Television broadcasts of lucha had been banned in Mexico City since 1953 when the city's regent Ernesto Uruchurtu, at the behest of concerned parents, prohibited not only televised wrestling, but also banned women from wrestling in Mexico City and barred children under the age of eight from attending live shows. By 1985, Comisión de Box y Lucha Libre's control over wrestling had loosened, and as mentioned previously, the Asociacion de Luchadores, Referís y Retirados discovered that it had never been granted legal authority in the first place and that lucha libre had no binding regulations. Nevertheless, Televisa had been somewhat hesitant to resume broadcasting wrestling in the capital due to the risk of public criticism. Antonio Pena, seeing the potential in televised wrestling, convinced Paco Alonso that EMLL should approach Televisa with a proposal to broadcast Arena Mexico and Coliseo shows on Mexico City TV. Televisa at the time broadcast three wrestling shows -- two EMLL shows (one for Galavision in the US and one for Cablevision) and the Pavillon Azteca show on Cablevision. Televisa began experimenting with broadcasting EMLL on Channel 4 in Mexico City in 1990, first on Saturday nights at 11pm then moving to prime time at 7pm. As the ratings grew, it was moved to Channel 9 (broadcast nationally) on Saturdays at 6pm and finally Channel 2, the biggest channel in the country, broadcasting every Sunday at 5pm. EMLL (now CMLL) was by now the hottest promotion in the country, but the television broadcasts caused a huge amount of controversy in the lucha world as Sunday at 5pm was when the El Toreo show began as well as several other major shows around the country. As ticket sales began to suffer, the wrestlers' union, the Sindicato Nacional de Luchadores, organised a strike against all CMLL owned or controlled arenas demanding that Televisa suspend its broadcasts. They even arranged a protest in front of the interior ministry with the luchadores parading in full costume. On September 30th, 1991, the Federal Conciliation and Arbitration Board ruled in the union's favour and Televisa was forced to change the time slot. They moved the time slot to Sunday afternoon from 12-2pm, which the wrestlers reluctantly agreed to, and were given conditional permission from the Department of Radio, Television and Film to broadcast lucha libre provided there was no excessive violence. Televisa's frustration with CMLL during the strike action led to them supporting Pena's rival start-up promotion, AAA, which was later revealed to be wholly owned by Televisa; a thinly veiled attempt at seizing control of the lucha business by stepping around CMLL and the SNL union. But all of this is 90s history. On to the matches!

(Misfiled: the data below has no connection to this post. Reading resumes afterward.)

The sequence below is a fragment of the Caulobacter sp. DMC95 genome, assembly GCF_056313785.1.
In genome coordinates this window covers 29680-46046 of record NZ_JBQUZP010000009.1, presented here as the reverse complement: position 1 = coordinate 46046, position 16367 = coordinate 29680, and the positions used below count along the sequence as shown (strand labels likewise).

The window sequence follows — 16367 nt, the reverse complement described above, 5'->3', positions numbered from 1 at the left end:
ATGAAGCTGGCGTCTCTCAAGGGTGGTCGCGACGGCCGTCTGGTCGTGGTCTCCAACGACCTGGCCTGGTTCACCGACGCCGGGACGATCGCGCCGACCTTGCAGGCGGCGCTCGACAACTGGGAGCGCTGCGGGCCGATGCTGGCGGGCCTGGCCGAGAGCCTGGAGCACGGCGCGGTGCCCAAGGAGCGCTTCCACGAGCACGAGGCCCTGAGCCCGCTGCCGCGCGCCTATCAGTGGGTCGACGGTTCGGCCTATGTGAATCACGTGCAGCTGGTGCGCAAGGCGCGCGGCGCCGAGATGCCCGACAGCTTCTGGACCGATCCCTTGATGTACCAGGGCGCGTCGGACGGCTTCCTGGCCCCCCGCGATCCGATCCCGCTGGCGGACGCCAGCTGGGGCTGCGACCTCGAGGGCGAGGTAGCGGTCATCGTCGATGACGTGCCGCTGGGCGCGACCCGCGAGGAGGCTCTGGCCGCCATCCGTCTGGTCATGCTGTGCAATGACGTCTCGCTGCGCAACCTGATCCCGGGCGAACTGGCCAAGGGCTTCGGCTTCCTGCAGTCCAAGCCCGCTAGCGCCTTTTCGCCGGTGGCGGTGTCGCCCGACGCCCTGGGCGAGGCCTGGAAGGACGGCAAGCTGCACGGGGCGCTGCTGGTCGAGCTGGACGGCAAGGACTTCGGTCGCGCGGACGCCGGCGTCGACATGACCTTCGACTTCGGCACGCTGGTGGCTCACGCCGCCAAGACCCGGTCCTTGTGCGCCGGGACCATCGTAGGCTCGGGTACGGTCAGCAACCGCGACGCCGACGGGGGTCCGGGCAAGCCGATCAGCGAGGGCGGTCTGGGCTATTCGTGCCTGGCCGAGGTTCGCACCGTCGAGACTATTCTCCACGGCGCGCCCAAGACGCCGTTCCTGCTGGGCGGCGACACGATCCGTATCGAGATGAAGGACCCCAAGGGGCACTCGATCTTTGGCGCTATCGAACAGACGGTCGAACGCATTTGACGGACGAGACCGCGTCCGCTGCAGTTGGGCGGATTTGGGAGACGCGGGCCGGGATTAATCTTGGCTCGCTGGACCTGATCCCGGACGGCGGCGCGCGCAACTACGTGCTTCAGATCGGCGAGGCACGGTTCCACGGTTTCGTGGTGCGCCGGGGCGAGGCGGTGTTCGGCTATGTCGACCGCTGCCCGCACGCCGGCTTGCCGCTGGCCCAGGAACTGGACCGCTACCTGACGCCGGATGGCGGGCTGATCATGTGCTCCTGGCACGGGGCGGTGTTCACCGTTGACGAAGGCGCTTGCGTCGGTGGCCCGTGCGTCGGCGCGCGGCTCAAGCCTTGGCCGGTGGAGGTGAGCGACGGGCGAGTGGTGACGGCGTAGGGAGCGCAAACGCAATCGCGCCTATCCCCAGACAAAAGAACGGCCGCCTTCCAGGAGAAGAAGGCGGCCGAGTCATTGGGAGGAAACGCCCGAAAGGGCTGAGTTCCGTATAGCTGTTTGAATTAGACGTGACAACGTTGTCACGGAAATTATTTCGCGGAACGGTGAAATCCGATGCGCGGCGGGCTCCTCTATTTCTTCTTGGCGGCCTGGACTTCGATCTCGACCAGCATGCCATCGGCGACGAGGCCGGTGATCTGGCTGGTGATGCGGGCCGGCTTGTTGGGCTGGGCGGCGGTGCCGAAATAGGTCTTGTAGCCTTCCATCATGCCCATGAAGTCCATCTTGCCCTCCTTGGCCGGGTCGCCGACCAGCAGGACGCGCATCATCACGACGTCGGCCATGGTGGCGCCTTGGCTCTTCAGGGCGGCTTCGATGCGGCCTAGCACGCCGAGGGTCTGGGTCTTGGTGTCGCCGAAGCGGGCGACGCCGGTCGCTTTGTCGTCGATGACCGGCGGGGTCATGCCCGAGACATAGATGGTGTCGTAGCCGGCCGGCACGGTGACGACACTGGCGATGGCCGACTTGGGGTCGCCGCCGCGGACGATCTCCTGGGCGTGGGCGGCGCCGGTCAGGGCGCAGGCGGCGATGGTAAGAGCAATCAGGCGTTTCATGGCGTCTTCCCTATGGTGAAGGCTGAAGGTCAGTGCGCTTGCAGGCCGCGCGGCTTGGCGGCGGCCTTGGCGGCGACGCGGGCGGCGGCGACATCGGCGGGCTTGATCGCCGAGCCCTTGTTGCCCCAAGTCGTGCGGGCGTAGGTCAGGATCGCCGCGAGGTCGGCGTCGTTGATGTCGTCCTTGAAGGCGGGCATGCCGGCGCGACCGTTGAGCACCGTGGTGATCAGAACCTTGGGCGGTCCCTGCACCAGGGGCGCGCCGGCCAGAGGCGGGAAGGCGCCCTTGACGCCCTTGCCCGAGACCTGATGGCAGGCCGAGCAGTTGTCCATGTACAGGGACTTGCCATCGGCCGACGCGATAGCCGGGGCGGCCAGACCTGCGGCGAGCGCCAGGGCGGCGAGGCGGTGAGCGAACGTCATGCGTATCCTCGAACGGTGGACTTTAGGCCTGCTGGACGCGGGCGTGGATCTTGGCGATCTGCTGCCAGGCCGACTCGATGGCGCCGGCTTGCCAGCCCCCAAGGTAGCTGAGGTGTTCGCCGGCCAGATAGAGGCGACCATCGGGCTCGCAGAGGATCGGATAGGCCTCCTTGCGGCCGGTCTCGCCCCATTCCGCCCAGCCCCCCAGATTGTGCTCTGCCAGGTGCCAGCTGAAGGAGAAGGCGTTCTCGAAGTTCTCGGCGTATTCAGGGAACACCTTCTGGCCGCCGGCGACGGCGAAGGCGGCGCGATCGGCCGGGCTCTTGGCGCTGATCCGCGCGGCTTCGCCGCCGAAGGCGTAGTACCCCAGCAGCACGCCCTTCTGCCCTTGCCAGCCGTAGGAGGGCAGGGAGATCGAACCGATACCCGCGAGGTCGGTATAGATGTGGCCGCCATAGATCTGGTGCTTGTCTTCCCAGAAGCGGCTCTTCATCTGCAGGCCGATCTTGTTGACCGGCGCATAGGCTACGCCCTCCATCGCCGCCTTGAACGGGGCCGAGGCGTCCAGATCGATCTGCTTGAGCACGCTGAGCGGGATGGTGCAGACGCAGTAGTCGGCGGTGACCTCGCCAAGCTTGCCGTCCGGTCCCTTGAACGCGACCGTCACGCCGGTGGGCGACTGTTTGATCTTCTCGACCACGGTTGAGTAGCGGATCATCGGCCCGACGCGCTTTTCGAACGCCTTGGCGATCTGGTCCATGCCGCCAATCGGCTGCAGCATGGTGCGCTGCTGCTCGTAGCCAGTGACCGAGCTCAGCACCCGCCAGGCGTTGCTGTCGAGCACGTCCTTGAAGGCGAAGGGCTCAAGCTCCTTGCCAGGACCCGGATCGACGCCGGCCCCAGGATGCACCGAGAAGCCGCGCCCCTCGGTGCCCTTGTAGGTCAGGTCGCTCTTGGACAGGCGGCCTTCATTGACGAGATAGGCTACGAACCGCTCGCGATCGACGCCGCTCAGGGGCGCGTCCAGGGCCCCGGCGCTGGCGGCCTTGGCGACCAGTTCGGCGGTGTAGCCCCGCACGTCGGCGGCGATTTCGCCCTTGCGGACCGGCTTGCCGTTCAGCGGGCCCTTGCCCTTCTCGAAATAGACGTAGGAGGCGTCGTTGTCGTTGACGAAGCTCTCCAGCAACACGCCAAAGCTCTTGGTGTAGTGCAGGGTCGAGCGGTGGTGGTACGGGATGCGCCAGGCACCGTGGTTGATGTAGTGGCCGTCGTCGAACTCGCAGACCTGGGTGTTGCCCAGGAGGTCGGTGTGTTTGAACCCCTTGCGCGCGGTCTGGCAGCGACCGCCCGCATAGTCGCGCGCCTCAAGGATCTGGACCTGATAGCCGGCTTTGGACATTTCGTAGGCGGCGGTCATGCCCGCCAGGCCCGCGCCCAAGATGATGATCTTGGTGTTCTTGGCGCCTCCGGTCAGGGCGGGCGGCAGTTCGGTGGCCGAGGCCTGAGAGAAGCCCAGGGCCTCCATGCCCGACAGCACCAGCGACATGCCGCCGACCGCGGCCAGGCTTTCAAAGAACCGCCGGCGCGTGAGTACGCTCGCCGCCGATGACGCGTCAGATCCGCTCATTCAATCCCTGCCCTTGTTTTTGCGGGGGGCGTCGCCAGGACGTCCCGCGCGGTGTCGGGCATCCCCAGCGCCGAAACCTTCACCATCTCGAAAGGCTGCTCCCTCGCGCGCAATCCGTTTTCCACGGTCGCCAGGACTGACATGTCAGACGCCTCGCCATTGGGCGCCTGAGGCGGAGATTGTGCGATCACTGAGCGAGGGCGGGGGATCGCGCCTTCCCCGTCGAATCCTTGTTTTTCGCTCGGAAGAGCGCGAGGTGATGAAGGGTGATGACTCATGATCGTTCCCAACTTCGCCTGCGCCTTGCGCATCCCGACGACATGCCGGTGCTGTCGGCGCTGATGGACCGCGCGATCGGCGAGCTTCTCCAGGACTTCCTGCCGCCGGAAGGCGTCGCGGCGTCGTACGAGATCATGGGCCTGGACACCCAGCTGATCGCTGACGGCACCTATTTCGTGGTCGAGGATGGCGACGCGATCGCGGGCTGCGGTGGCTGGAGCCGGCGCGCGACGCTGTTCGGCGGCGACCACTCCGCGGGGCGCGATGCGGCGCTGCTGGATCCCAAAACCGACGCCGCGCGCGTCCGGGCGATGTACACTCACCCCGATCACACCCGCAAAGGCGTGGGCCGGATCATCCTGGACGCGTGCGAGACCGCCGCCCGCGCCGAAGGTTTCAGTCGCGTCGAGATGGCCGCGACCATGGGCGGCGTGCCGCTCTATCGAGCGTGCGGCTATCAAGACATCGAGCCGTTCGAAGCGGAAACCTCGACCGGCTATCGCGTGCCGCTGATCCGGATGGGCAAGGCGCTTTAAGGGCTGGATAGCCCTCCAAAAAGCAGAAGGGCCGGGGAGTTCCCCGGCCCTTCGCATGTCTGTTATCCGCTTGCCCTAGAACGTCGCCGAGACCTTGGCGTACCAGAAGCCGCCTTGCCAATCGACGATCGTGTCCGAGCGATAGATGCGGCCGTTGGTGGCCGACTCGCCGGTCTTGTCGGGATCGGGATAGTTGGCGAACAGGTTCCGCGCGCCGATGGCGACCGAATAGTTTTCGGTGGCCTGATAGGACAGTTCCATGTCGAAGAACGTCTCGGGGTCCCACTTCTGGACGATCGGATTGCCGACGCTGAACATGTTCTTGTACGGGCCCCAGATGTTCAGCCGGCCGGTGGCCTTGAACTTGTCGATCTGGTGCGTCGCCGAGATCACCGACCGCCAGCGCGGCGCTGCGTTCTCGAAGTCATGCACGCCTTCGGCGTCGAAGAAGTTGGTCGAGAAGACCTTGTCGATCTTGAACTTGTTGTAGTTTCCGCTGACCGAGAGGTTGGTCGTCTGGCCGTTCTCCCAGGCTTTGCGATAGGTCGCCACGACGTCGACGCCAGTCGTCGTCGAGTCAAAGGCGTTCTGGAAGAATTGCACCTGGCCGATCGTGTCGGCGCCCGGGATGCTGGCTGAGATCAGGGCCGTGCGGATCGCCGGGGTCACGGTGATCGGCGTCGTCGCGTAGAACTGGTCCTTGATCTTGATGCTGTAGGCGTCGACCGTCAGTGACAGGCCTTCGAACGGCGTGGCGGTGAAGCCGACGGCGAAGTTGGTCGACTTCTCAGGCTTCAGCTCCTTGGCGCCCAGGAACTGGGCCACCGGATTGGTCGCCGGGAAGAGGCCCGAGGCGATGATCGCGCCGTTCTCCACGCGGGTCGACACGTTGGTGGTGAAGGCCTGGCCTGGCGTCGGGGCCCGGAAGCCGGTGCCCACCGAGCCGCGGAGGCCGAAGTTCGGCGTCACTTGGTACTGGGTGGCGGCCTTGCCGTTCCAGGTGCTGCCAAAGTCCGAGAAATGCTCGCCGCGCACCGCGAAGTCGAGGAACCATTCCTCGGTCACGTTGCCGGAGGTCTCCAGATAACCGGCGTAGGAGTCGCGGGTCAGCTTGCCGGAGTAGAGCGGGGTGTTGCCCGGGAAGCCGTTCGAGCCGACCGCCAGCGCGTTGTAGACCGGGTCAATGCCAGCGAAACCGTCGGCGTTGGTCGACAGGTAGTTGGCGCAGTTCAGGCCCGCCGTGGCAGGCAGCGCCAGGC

Share this post


Link to post
Share on other sites

Sangre Chicana vs. MS-1 (Hair vs. Hair) (9/21/84)

 

This one is pretty straight forward.

 

The most interesting thing about this match is that Sangre Chicana had his finger in so many pies at this point that it's interesting that they went with a return match for the Anniversary Show. Not only did he have a personal vendetta with each of the Los Infernales members, he also had bad blood with Fishman, Perro Aguayo and the Mendoza brothers. Hell, he'd even taken Los Guerreros over to El Toreo in '83 and started something with the Misioneros that led to a Super Libre match, which is basically a no DQ match. On the undercard of the 7/1/83 Mendoza brothers vs. La Fiera and Mocho Cota hair match, Chicana and Aguayo had a mano a mano bout that was so bloody the doctor stopped the fight. So, there was any number of ways Paco could have gone if he wanted a Chicana fight in the main event, and you can judge for yourselves if you think it was the right choice.

 

Another self-correction here, Chicana vs. MS-1 wasn't the main event of the 51st Anniversary Show but rather Talisman vs. Atlantis.

Share this post


Link to post
Share on other sites

Create an account or sign in to comment

You need to be a member in order to leave a comment

Create an account

Sign up for a new account in our community. It's easy!

Register a new account

Sign in

Already have an account? Sign in here.

Sign In Now

×